top of page
  • Writer's picturePopEntertainment

The Boys in the Boat (A Movie Review)


Starring Callum Turner, Joel Edgerton, Jack Mulhern, Sam Strike, Alec Newman, Peter Guinness, Luke Slattery, Thomas Elms, Tom Varey, Bruce Herbelin-Earle, Wil Coban, Hadley Robinson, Courtney Henggeler, James Wolk, Chris Diamantopoulos, Glenn Wrage, Edward Baker-Duly, Adrian Lukis, Dominic Tighe, Alec Newman and Andrew Bridgmont.

Screenplay by  Mark L. Smith.

Directed by George Clooney.

Distributed by Amazon MGM Studios. 124 minutes. Rated PG-13.

As a director, George Clooney certainly likes living in the past. Of the nine films that he has helmed, seven of those were period pieces, many of them based on true stories. Confessions of a Dangerous Mind took a look at TV personality Chuck Barris in the 1960s and 1970s. Good Night and Good Luck took place during the McCarthy era of the 1950s. Leatherheads looked at the early days of football in the 1920s. The Monuments Men took place during World War II. Suburbicon was during the 1950s. The Tender Bar was about growing up in the 1970s and 1980s. In fact his two films which did not take place way in the rear-view mirror were The Ides of March (a current-day political thriller) and The Midnight Sky (a post-apocalyptic tale.)  

The Boys in the Boat returns the filmmaker to the World War II era – specifically revolving around the leadup to the 1936 Berlin Olympic Games. It also is intriguing by looking at the United States in the latter years of the Great Depression. So, in theory, it should be an interesting time capsule.

Perhaps the biggest problem with The Boys in the Boat is simply this – the 1936 US crew team, which did win a Gold Medal and helped to embarrass Adolf Hitler at his own Olympics, isn’t even the most interesting or best-known American athlete during that Olympics. That would be Jesse Owens, who as a character has a few short appearances here, and who has been subject of several biopics of his own which explore this particular crossroads in history.

More to the point, to be perfectly honest, crew may be a fascinating, hard sport to compete in, but it is a pretty dull one to watch. After all, it’s like the old standup comedian said, I don’t want any part of a sport that they used to force slaves to do. And this view of rowing is coming from someone who grew up in a city in which crew is a tradition. In fact, of the four college squads which are shown to have had a chance to go to the Olympics back then, one of them was from my hometown.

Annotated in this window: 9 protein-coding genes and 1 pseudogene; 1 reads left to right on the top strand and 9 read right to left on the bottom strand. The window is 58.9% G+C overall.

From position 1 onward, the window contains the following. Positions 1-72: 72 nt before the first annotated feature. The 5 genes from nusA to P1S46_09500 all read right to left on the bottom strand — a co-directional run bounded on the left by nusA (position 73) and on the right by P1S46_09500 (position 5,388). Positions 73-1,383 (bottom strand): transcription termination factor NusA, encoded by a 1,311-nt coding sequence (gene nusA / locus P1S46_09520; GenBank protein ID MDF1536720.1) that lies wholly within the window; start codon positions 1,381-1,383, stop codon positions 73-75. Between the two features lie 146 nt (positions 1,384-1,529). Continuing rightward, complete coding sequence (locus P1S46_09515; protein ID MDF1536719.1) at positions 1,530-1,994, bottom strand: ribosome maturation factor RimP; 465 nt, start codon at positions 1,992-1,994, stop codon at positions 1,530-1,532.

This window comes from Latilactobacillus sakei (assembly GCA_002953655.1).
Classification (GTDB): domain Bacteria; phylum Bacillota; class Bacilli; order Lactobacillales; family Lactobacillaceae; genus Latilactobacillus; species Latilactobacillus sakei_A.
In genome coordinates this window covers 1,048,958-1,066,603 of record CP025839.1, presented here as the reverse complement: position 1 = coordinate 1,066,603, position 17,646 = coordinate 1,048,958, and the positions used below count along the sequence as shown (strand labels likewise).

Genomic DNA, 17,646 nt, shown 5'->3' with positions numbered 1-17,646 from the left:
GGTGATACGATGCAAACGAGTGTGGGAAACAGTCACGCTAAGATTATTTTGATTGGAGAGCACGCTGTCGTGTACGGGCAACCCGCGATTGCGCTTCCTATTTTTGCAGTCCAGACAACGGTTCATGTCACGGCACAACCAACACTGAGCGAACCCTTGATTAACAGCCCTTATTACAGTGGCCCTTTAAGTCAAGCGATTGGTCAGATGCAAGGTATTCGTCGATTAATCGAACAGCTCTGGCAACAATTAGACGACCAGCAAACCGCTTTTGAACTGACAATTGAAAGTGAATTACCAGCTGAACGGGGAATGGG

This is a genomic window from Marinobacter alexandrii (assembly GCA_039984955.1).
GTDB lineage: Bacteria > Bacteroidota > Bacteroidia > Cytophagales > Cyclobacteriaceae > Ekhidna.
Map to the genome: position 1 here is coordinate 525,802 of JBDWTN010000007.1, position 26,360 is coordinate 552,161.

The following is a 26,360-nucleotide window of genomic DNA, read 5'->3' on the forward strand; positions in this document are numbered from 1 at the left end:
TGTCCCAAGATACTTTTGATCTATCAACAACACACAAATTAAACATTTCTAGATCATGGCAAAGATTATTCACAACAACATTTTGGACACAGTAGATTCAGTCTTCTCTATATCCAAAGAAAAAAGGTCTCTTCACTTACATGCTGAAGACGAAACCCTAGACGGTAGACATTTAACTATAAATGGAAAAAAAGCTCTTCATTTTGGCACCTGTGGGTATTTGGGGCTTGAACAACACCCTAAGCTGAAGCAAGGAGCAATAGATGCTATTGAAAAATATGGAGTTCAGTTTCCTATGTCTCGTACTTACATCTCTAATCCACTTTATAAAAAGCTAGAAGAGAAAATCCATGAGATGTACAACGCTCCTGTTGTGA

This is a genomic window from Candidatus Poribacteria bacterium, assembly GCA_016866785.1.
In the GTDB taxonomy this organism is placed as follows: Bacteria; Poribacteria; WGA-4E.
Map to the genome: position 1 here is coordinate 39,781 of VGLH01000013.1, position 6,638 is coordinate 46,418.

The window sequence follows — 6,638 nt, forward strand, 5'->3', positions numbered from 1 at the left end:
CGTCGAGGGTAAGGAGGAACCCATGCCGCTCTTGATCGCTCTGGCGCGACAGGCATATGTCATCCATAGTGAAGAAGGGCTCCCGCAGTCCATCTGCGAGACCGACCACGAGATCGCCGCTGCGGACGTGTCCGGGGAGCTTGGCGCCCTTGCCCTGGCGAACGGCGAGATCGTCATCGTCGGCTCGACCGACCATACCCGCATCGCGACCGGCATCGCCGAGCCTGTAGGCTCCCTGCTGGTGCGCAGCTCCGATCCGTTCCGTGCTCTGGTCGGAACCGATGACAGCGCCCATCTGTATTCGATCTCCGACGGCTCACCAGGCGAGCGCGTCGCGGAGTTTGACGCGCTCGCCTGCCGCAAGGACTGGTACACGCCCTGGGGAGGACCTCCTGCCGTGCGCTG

In fact, George Clooney acknowledged that part of his motivation in making the film was that he felt there were no films that faithfully and excitingly captured crew as a sport and a pursuit. 

Does he remedy that problem? Probably not. But The Boys in the Boat has its moments.

Probably Clooney and his long-time collaborator Grant Heslov and screenwriter Mark L. Smith tossed their net a bit too wide. There were nine members of the crew team being watched in The Boys in the Boat. Then you have to add the coaching staff, friends, families, wives, girlfriends, fellow students, neighbors in their town, opposing teams, opposing coaches, the Olympic committee and more. There are probably like 100 speaking roles, and that’s before they even go to Germany for the Olympics and the cast of characters is multiplied.

That’s a whole lot of characters to fit into a two-hour movie, to the point that many of the characters here are basically given one-dimensional oversimplifications of their roles: The uptight rower, the supportive girlfriend, the unfeeling father, the sexy and sweet coach’s wife. (That character, while often enjoyable, also feels like an anachronism in this film. While I could probably see her acting like this in… say… the 1960s, her open sexuality and confident feminism feels out of place in the 1930s.)

These characters undoubtedly had a lot more room to breathe in Daniel James Brown’s novel of the same title, but too many people here come off as shallow. Of course, the film basically spends much of its time exploring two characters – although they even disappear from the film for chunks of time. These characters are the extremely poor oarsman Joe Rantz (Callum Turner), who has taken on the role on the team as a way of financial survival, and the gruff-but-good-hearted crew coach Al Ulbrickson (Joel Edgerton), who is doing all in his power to get these talented-but-unmotivated boys into the Olympics.

From the look and the pace and the subject of The Boys in the Boat (and the fact that it is being released on Christmas day), it seems likely that Clooney, et al, were hoping for some award recognition for their film. And perhaps they will, at least in the technical nominations. The film looks spectacular and realistic, from the desperate Washington state streets of the Depression to the tony halls of early academia to the self-consciously grandiose splendor of the Berlin Olympics.

The Boys in the Boat is not as good or important of a film as the filmmakers had hoped it would be, but it’s worth taking a look at.

Jay S. Jacobs

Copyright ©2023 All rights reserved. Posted: December 25, 2023.


bottom of page